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A book bank has been established in the Poor Relief Department of the St. James Parish Council, through which primary and secondary school students can access text books and other relevant reading material.
The facility, which is a project of the 2007/2008 Junior Council, was officially launched in the Council Chamber, located in Montego Bay yesterday (Nov. 11).
Giving an overview of the project, Davian Reynolds, one of the youth councillors said: “we intend to make education more accessible to our many young people and to accelerate the proliferation of education as a commodity, an asset and a genuine investment. It is with this in mind that we began to formulate the Junior Council’s book bank project.”
He explained that the Poor Relief Department was chosen to house the book bank, as that department caters to some 300 destitute children, who cannot afford to purchase school books.
Davian informed that the project was funded through donations of cash and books from the Montego Bay community, which responded enthusiastically to an appeal for support. He said the books are those commonly used in secondary and primary schools throughout the parish.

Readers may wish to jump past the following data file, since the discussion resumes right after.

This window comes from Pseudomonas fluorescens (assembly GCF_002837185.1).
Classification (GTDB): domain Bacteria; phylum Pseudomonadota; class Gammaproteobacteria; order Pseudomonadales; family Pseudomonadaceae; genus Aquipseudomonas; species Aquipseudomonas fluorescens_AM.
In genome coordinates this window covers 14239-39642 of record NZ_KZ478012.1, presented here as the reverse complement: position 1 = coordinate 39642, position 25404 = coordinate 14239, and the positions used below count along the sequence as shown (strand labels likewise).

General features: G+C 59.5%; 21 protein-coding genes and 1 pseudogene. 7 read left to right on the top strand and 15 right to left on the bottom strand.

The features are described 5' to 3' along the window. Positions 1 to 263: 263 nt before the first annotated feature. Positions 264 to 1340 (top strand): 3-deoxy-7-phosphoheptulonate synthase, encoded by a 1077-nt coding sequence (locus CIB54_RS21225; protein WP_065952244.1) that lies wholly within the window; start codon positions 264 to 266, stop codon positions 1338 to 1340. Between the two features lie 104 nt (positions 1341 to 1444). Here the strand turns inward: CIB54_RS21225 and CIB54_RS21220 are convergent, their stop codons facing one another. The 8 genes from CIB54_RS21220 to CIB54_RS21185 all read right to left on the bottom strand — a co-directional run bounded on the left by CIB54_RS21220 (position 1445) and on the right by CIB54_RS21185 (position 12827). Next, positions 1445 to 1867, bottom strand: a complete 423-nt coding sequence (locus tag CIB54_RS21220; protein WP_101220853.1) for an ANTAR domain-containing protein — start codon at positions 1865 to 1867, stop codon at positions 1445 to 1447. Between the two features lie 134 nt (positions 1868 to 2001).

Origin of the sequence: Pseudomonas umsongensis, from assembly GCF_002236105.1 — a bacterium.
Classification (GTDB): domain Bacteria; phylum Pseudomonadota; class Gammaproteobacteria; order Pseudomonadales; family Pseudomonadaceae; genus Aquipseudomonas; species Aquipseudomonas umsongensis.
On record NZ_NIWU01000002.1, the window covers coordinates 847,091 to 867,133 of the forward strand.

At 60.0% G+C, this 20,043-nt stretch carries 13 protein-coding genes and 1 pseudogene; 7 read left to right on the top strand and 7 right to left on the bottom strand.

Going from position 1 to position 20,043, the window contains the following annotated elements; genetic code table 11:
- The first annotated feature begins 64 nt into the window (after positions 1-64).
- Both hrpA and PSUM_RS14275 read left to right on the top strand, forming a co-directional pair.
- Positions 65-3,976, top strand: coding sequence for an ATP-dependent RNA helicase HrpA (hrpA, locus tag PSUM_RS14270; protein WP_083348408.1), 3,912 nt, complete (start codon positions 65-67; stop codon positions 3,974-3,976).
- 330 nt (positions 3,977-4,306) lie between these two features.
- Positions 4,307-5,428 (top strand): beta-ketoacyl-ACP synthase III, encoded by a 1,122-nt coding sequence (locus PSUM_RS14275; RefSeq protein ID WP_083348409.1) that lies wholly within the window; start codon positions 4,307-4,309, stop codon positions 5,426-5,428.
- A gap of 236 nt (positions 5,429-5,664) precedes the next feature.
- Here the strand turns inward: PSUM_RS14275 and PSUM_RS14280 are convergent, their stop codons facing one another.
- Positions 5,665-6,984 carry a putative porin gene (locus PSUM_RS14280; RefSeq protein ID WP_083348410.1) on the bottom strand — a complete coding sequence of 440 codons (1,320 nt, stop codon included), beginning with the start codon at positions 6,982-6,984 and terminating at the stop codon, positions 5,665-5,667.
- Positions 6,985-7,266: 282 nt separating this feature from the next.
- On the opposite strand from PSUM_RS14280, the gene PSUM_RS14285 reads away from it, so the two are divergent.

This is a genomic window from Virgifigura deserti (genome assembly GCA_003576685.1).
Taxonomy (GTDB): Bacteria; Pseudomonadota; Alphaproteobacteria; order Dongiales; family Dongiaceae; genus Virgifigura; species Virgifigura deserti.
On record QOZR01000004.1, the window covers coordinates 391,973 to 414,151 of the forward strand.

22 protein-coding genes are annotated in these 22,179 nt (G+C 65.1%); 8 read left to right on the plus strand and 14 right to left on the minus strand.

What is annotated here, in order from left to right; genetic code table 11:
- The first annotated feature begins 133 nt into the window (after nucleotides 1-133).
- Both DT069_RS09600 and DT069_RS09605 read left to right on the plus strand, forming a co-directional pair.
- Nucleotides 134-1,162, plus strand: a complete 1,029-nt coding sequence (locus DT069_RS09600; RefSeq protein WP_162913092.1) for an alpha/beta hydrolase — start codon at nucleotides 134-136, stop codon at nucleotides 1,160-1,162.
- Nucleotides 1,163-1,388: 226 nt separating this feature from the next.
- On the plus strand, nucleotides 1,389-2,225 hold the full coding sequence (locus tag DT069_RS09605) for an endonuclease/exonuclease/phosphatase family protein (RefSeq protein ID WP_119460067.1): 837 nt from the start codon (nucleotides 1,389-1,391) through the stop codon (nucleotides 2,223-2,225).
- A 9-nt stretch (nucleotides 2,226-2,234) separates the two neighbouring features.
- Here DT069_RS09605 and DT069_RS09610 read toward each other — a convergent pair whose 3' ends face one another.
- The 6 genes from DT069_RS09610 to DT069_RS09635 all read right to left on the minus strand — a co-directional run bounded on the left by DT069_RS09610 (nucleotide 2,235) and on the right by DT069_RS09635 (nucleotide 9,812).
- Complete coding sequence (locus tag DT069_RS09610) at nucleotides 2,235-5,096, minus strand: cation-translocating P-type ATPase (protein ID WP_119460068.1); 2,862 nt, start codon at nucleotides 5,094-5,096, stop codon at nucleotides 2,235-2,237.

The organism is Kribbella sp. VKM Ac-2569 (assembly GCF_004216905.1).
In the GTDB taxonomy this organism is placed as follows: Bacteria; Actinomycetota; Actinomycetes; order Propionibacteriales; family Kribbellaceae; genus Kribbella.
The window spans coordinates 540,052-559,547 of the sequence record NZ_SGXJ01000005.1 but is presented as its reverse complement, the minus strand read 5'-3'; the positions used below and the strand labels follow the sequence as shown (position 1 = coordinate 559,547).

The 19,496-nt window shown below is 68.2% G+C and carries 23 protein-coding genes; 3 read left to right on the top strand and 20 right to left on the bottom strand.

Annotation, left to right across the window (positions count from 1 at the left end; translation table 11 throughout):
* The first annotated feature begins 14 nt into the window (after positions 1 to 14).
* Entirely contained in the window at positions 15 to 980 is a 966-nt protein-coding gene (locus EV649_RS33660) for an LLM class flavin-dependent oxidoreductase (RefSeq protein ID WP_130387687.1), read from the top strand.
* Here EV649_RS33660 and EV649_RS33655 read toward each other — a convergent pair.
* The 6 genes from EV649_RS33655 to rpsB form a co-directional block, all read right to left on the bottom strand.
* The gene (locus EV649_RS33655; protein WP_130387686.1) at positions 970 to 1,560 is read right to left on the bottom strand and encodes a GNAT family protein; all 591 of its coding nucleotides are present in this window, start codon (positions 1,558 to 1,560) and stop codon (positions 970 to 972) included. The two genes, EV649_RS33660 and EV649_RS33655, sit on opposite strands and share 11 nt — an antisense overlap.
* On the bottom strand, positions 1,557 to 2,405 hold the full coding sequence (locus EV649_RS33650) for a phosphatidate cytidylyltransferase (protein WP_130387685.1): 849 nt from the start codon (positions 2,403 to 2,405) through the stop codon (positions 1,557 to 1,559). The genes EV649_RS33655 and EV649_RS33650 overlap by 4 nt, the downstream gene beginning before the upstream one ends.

Meanwhile, Chairman of the St. James Parish Council and Mayor of Montego Bay, Councillor Charles Sinclair Jnr., commended the young people for launching the book bank, noting that several students will benefit from the initiative.
President of the Montego Bay Chamber of Commerce and Industry (MBCCI), Lloyd B Smith, who gave the main address at the launch, pointed to the benefits of reading.
“We are now in what is being called the information age. Without information the average human being is nothing more than an animal,” he stated. “It is when you have knowledge that you become someone of worth and substance and in order to achieve that objective you have to read,” he added.
He pledged his organisation’s support for the project, noting that it should be continued at all cost.
At the launch, the National Commercial Bank Foundation presented the Junior Council with a cheque for $100,000 towards the project.
The book bank will operate in a manner similar to the secondary school book rental system. Students accessing books from the facility will receive them at no cost, but will be required to return them at the end of the academic year.
A registry of the students who utilise the facility will be kept.